Wallace Williamson was growing weary of restoring Oriental rugs when he spotted some unusual jewelry in a fashion magazine. The baubles caught his eye because "they looked as if they had been salvaged from a Roman or Greek ship. I thought maybe I could get the same effect by painting on metal."
Williamson immediately refused any more Oriental-rug assignments and spent the next two months searching for a magic formula that would enable him to cover mass-produced jewelry with faux finishes. A chemist friend later told him he was lucky to have stumbled onto the right combination, which he and partner Joan Rinsler hope to keep secret.
The company name, Excavations, reflects Williamson's original fascination with ancient artifacts. But he has since gone beyond "the green, oxidized look" and come up with myriad others, including one that Rinsler calls his "lingerie, bridal look," captured in pink or white lacey bracelets.
Experimenting with new color and texture combinations, the two artists often hit upon the wrong mix. Or sometimes they buy the wrong jewelry--and give Rinsler's 13-year-old niece the bounty.
Sales, however, have been anything but disappointing. In less than a year, Excavations has developed a following that includes a number of boutiques, such as Champagne in Redondo Beach.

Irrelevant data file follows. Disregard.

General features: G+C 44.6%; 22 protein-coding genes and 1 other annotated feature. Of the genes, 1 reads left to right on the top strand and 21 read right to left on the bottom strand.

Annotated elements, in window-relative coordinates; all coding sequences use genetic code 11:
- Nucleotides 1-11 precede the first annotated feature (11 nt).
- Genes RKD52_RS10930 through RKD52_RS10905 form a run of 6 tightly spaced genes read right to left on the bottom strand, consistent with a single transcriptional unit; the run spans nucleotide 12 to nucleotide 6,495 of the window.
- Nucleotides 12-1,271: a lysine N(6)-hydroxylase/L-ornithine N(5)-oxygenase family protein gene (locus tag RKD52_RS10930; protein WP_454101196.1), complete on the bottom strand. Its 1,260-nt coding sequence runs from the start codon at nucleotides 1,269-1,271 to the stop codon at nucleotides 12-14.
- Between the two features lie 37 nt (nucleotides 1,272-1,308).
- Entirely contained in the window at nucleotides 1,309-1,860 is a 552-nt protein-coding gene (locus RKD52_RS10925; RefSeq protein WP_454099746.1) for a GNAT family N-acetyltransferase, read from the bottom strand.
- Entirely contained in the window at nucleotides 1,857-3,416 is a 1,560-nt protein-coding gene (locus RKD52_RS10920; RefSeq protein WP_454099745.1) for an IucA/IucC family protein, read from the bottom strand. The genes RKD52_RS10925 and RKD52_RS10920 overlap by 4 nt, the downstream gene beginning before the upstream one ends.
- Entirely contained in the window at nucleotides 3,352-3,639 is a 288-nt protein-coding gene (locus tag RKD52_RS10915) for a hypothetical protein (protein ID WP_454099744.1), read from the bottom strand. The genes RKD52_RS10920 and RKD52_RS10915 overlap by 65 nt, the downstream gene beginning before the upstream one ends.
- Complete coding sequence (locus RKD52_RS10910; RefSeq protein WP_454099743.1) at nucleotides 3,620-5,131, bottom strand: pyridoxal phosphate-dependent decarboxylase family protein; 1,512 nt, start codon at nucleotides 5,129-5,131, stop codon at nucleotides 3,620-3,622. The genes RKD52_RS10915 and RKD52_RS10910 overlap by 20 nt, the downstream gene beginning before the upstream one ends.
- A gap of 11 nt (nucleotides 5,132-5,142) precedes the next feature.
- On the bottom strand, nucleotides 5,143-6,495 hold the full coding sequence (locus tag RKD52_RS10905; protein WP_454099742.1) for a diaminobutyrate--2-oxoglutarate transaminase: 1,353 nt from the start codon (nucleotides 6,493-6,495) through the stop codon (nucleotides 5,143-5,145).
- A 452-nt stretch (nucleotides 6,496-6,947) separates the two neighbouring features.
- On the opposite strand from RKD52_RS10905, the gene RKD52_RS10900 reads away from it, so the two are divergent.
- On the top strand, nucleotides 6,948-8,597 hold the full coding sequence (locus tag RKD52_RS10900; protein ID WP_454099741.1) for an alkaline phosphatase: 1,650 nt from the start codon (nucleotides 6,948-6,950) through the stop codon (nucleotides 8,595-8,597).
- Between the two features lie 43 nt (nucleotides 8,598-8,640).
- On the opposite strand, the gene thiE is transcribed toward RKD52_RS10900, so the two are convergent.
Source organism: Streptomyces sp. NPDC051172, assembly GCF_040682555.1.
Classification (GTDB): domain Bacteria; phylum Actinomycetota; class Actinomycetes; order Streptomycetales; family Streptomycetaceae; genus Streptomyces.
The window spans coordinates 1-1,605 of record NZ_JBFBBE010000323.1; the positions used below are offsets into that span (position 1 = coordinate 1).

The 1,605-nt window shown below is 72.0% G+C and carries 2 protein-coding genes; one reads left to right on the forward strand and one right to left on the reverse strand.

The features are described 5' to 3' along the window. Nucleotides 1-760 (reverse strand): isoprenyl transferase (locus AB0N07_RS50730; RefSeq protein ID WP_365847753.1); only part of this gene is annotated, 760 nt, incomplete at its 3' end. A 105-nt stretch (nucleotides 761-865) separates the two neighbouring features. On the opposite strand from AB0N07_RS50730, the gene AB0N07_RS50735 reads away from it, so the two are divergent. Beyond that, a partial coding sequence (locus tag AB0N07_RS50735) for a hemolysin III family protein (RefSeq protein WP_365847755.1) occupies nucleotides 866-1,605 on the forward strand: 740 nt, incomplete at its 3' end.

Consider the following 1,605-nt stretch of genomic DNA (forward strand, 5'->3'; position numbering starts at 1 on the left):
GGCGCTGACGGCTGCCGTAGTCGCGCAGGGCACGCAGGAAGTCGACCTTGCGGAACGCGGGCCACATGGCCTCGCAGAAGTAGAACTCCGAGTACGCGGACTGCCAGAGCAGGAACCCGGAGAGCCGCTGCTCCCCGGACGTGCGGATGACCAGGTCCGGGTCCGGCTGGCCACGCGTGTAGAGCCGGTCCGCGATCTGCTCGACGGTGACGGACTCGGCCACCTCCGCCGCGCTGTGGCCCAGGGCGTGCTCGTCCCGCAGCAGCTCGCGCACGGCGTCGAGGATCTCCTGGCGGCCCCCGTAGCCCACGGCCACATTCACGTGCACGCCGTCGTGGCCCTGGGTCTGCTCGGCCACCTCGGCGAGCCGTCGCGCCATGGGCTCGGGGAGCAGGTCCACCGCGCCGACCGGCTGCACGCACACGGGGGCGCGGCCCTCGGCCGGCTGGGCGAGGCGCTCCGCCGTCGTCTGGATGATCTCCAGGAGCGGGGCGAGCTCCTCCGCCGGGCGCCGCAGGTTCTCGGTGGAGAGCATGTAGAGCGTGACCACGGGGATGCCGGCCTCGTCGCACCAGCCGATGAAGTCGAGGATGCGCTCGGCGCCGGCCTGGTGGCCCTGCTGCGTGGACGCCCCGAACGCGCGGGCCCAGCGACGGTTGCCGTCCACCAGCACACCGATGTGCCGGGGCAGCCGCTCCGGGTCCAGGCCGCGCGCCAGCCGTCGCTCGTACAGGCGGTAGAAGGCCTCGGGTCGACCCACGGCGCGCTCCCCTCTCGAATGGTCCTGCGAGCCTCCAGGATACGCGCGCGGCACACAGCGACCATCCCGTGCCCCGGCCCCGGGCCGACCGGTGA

Nordstrom, which originally bought 400 to 500 pieces ("They sold out in a week," Rinsler says) has become the company's biggest account, and its best showcase.
Petite, blue-eyed Rinsler has made several appearances for the store, including one in the Westside Pavilion branch, where she fielded questions from customers fascinated with such items as a purple-and-black mesh scarf sprinkled with flecks of gold.
"Some of the pieces look as if they are made of stone or silk, and they give the feeling you are wearing a piece of art," Rinsler said.
Many of the bracelets, earrings or necklaces are painted in an eight-step process that takes about half an hour. Williamson believes the attraction of the jewelry, which retails from $30 for earrings to $75 for an elaborate necklace, comes from the strong color combinations he has devised.
Rinsler thinks the unusual colors coupled with the unusual finishes give the jewelry a "fun, racy appearance. People like it because it's sensual."
Williamson's work as a portrait painter has given the team another advantage: "We do colors that flatter hair and skin tones," says Rinsler, demonstrating the complementary powers of a brilliant blue bracelet against three complexions of women in the room.
They work out of Williamson's cottage in West Los Angeles where the walls are covered with fine examples of Oriental rugs. From his restoration of similar artworks, Williamson became "extremely conscious of how the colors relate. It got into my blood."
"Blue," he explains, "means sky. Green and brown are the earth colors and red is fire."
The Excavations team wouldn't exist today if it hadn't been for Rinsler's own Oriental rug. "We met through the Yellow Pages," she laughs.
"She called me and asked if I made house calls," he remembers. He didn't, but in her case he acquiesced when she claimed her rug was too heavy to lift into her car. "It was so light, a child could have carried it," he chides.